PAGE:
Italy: Moroccan Who Killed 8 With Car in 2010 Arrested for New Deadly Crash

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A 32-year-old Moroccan man who was found guilty of a deadly hit-and-run that left eight dead in 2010 has been arrested after another fatal driving incident as he attempted to flee Italy to Morocco.

 Chafik El Ketani was involved in a fatal car crash earlier this month on the evening of September 6th when his rented car crashed against a motorway guardrail, killing passenger Nouredine Fennane and forcing El Ketani to be hospitalised due to injuries sustained in the accident.

It was later revealed that the Moroccan had been under the influence of drugs during the incident, but after just a few days of recovery in a hospital in the city of Catanzaro he signed discharge papers and made an attempt to flee to his native Morocco, online newspaper Calabria7 reports.

After fleeing Catanzaro, which lies in the south of Italy in Calabria, the migrant was traced by police thanks to data from his mobile phone and found at another hospital in Bologna, nearly 600 miles away, where he was taken into custody after allegedly wanting to flee to Morocco.

According to another report from the newspaper Il Giornale, the Moroccan had served just five years in prison after being convicted in 2010 for another fatal car crash in which he killed eight cyclists while driving a Mercedes car without a license and also under the influence of drugs. His eight-year-old nephew was in the vehicle as well.

Initially, El Ketani was sentenced to eight years in prison, one year for each victim in the incident, but was let out after just five years served and evidently not deported.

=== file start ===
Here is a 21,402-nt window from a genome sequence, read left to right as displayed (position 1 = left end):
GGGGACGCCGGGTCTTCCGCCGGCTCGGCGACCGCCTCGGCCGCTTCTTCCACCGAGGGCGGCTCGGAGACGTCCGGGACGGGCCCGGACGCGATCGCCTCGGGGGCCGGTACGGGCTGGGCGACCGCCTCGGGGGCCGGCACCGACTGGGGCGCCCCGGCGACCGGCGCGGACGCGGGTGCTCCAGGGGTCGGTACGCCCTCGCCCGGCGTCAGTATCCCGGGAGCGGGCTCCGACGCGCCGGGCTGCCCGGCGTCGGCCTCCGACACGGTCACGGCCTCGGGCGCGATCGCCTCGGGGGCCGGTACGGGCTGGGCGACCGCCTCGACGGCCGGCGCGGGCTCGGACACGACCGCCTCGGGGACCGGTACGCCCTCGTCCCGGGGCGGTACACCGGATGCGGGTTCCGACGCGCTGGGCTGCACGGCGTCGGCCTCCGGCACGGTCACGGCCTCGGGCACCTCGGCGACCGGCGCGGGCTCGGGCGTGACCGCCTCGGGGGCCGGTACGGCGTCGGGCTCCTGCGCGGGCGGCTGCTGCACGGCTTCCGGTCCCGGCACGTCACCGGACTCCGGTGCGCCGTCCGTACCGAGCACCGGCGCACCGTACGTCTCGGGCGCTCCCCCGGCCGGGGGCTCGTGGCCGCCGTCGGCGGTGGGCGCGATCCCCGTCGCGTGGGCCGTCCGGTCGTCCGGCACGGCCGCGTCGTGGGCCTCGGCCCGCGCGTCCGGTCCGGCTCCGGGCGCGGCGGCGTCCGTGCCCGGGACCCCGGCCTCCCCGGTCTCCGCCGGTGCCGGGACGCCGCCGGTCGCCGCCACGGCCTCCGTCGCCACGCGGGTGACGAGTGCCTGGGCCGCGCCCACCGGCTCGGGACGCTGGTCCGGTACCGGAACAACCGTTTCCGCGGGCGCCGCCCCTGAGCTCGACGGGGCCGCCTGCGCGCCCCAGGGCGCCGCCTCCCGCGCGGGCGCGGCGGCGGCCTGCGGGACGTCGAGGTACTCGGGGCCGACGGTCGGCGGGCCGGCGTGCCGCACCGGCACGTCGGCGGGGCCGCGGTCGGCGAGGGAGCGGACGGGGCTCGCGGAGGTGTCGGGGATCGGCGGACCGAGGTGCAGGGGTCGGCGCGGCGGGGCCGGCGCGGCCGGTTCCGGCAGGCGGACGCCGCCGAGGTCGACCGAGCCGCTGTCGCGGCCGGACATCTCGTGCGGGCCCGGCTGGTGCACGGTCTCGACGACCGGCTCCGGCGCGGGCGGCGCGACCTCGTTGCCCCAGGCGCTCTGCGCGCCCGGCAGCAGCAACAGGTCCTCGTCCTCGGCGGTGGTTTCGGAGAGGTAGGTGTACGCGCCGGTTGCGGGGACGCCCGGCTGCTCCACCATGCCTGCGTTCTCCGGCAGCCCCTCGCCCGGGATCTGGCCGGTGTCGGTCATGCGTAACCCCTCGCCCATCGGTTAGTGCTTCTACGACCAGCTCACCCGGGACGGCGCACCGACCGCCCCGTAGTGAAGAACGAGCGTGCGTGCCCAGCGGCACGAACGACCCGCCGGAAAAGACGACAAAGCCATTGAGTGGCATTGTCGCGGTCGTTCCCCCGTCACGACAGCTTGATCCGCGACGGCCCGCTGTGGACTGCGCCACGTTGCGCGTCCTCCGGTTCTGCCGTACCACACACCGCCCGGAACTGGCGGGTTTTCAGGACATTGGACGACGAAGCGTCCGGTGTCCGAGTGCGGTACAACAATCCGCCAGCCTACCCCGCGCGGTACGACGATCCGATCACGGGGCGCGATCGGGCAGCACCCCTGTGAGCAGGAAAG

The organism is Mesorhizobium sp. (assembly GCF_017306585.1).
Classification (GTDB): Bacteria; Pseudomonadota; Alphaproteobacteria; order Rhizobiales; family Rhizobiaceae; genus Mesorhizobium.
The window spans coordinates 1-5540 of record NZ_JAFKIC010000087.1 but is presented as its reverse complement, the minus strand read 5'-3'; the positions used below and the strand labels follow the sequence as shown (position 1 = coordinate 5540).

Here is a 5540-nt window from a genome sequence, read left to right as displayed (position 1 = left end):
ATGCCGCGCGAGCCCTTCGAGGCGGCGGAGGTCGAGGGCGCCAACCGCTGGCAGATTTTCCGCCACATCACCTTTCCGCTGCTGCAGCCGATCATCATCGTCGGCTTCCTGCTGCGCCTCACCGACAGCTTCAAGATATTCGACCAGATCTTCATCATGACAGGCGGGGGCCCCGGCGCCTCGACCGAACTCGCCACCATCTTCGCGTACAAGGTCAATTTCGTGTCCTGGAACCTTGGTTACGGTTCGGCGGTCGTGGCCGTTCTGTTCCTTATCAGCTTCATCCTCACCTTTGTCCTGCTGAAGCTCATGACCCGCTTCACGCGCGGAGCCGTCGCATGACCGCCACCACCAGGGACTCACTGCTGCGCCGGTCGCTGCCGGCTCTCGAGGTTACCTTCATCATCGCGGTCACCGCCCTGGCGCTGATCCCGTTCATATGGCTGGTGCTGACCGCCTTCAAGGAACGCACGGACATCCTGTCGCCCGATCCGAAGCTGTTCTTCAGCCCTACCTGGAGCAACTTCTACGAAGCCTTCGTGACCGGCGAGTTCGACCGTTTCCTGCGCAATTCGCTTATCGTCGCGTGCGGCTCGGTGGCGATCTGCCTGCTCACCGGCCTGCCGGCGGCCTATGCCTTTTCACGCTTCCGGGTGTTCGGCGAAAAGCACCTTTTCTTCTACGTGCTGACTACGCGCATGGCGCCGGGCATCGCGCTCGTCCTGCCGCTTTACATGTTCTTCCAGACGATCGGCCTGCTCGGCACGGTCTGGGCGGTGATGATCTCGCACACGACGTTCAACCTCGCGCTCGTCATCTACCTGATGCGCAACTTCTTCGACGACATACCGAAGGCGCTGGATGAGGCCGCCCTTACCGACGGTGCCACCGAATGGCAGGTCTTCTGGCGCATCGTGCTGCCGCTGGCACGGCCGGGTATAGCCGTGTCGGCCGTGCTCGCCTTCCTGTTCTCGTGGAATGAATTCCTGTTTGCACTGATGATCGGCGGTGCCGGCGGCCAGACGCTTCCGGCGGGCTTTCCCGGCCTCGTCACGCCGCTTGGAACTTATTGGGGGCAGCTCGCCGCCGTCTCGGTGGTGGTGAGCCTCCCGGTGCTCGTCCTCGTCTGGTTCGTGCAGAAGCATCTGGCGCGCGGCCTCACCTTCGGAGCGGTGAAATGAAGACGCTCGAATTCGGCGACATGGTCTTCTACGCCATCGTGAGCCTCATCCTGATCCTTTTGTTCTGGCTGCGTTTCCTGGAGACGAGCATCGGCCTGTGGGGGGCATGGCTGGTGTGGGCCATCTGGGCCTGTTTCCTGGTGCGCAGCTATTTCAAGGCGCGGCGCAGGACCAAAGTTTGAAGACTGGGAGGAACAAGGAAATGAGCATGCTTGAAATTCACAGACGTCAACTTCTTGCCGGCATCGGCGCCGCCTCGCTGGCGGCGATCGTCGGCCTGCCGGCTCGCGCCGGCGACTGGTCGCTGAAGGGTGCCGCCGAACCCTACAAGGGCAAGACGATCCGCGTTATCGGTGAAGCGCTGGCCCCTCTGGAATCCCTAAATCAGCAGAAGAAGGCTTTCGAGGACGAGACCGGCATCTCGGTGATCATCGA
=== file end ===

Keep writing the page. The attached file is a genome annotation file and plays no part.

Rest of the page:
Roberto Calderoli, a member of populist senator Matteo Salvini’s League (Lega), commented on the incident questioning how the Moroccan had been given a driver’s licence after his prior conviction and how he was able to rent a car.

“There are no words but only anger seeing the chain of blood caused by the 32-year-old Moroccan Chafik El Ketani,” Calderoli said and added, “Laws are made to protect citizens, not to give discounts or loopholes to murderers, right? Then a question: who returned the driver’s license to this criminal? This time we go all the way, we find the names and surnames of those who put this hit-and-run driver back behind the wheel, with the tragic consequences we see.”

The tactic of fleeing the country after a crime has been used by several wanted criminals over the years in Europe, many of them asylum seekers. In November of last year, an Afghan migrant accused of murdering his wife allegedly fled the country and returned to his native Afghanistan to escape justice, for example.

Another Afghan, who was also wanted for murder in Denmark, fled the country years ago to Afghanistan — but after the fall of the country to the Taliban in August he petitioned the Danish government to help him to return, claiming to fear for his life under Taliban rule.

Follow Chris Tomlinson on Twitter at @TomlinsonCJ or email at ctomlinson(at)


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